Course format

This class uses the format of many Evergreen programs: a healthy combination of theory and applied experiences. It requires self-discipline, individual work, and group work. Active involvement both in and out of class is a really important part of the learning process.  Please follow the schedule closely and attend all seminars, workshops, lecturettes, group meetings, and experiential activities.  It will be hard to achieve the program objectives without actively attending and contributing to class.  All work must be submitted on time.  Late submittals communicate that you are not keeping up with your work and may result in a reduction of credit.  In all but the most extenuating of circumstances, work that is submitted past its due date and time will not be read by faculty and your evaluation will state that your work was not submitted in a timely fashion.


In order to receive full credit in this course, students must successfully complete the following:

Active Participation and attendance

  • Full, well-prepared participation in seminar discussions and other small group activities should demonstrate a close reading of all assigned material.  Additionally, we will often do experiential activities that are sequences of manageable challenges designed so that a group of students (you!) must cooperate to achieve a solution.  They require you to learn and practice a number of skills: goal-setting, problem-solving, values clarification, trust and conflict management.  In addition, at their own level of comfort, students will be asked to explore their own “parts” RELATED TO THEIR LIVES AS STUDENTS OR WHILE WORKING IN AN ORGANIZATION.  Faculty and student colleagues will collaborate to establish a safe learning environment where self leadership is encouraged, all “parts” are welcome and accepted, discussion of diverse opinion and experience is valued, and principles of respect and confidentiality are upheld.
  • Students are expected to attend all classes and actively participate in classroom discussions and exercises.  Students may opt to observe any experiential exercise they do not feel comfortable participating in directly.  Students may do this with no need to explain themselves to the faculty or their classmates.
  • In case of absolute emergency or serious illness, students are expected to inform the faculty within 24 hours of the class missed in order to negotiate make-up work.  If the faculty is not notified, make-up work may not be an option.  Given the brief, intensive format, and as much of this class is experiential, it will be difficult for students to make-up missed time.  Additional written work may be required in lieu of participation in class exercises due to absence.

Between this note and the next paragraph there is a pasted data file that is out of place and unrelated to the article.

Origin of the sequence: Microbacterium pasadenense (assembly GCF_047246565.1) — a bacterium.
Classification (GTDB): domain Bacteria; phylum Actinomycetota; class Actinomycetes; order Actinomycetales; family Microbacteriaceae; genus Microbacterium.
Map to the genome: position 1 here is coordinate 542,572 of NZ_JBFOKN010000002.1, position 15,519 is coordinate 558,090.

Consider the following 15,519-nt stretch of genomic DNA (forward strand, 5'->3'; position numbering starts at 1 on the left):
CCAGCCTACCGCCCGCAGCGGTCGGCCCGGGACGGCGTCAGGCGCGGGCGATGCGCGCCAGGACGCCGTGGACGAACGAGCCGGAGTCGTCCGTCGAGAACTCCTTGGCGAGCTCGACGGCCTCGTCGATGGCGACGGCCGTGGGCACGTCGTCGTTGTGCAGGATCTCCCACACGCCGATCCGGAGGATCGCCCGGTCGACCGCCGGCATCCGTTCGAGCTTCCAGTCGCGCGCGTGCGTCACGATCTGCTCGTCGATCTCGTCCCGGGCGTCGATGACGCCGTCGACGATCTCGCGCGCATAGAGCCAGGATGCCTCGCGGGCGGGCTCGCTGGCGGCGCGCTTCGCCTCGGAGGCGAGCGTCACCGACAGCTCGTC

Seminar Preparation papers on all texts

These one-page papers are intended to help you focus your understanding and responses to the seminar texts. One paper is due on each reading at the time it is discussed. Each paper should have four components:

  • i) a statement of the author’s thesis,
  •  ii) your response to the reading(s) (such as what surprised you, what you think we should discuss in seminar, what you had difficulty accepting),
  • iii) an integrative statement in which you connect ideas from this reading(s) to something else we’ve read, or discussed previously and,
  • iv) three questions for seminar discussion which are tied to the reading(s).  To be productive, these questions should defy yes/no answers and should require more of your classmates than simple opinion.  Be sure to cite authors and page numbers in your integrative statement and to be specific about which parts of the text are motivating your questions.


I will read the papers for quality of coverage only.  Students should not expect comments or feedback on their writing for these papers.  As is the case for all written work in this program, papers must be typed.  The papers should cover the entire assigned book or reading; this means that students must complete all the reading in advance of the seminar in which we discuss it.

Insight Journal

I require that you keep a journal of your thoughts from class discussions and corresponding assignments, such as Personal Learning Experiences, as given out in class.  This will be turned into me at the end of the last class and used for evaluation purposes.